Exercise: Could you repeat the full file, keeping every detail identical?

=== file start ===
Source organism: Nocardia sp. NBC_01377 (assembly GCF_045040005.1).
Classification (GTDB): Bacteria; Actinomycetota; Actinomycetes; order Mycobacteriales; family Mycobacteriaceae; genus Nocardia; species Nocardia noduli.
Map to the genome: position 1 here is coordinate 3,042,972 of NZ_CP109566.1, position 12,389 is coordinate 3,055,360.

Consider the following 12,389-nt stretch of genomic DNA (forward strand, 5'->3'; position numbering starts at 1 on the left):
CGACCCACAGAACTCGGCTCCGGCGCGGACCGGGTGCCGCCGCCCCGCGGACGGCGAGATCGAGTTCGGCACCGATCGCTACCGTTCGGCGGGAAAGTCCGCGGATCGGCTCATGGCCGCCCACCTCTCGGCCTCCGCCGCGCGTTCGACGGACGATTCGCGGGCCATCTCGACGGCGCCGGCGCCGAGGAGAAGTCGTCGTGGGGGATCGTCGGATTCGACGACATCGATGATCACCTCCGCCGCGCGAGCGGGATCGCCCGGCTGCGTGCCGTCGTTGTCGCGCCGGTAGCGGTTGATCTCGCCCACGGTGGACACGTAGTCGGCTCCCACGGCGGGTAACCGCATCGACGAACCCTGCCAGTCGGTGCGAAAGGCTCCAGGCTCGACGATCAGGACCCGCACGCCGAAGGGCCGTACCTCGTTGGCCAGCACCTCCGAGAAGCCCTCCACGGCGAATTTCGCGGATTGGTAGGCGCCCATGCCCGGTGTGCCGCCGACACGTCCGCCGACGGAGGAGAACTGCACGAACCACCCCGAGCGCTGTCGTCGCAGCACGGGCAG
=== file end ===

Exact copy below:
Source organism: Nocardia sp. NBC_01377 (assembly GCF_045040005.1).
Classification (GTDB): Bacteria; Actinomycetota; Actinomycetes; order Mycobacteriales; family Mycobacteriaceae; genus Nocardia; species Nocardia noduli.
Map to the genome: position 1 here is coordinate 3,042,972 of NZ_CP109566.1, position 12,389 is coordinate 3,055,360.

Consider the following 12,389-nt stretch of genomic DNA (forward strand, 5'->3'; position numbering starts at 1 on the left):
CGACCCACAGAACTCGGCTCCGGCGCGGACCGGGTGCCGCCGCCCCGCGGACGGCGAGATCGAGTTCGGCACCGATCGCTACCGTTCGGCGGGAAAGTCCGCGGATCGGCTCATGGCCGCCCACCTCTCGGCCTCCGCCGCGCGTTCGACGGACGATTCGCGGGCCATCTCGACGGCGCCGGCGCCGAGGAGAAGTCGTCGTGGGGGATCGTCGGATTCGACGACATCGATGATCACCTCCGCCGCGCGAGCGGGATCGCCCGGCTGCGTGCCGTCGTTGTCGCGCCGGTAGCGGTTGATCTCGCCCACGGTGGACACGTAGTCGGCTCCCACGGCGGGTAACCGCATCGACGAACCCTGCCAGTCGGTGCGAAAGGCTCCAGGCTCGACGATCAGGACCCGCACGCCGAAGGGCCGTACCTCGTTGGCCAGCACCTCCGAGAAGCCCTCCACGGCGAATTTCGCGGATTGGTAGGCGCCCATGCCCGGTGTGCCGCCGACACGTCCGCCGACGGAGGAGAACTGCACGAACCACCCCGAGCGCTGTCGTCGCAGCACGGGCAG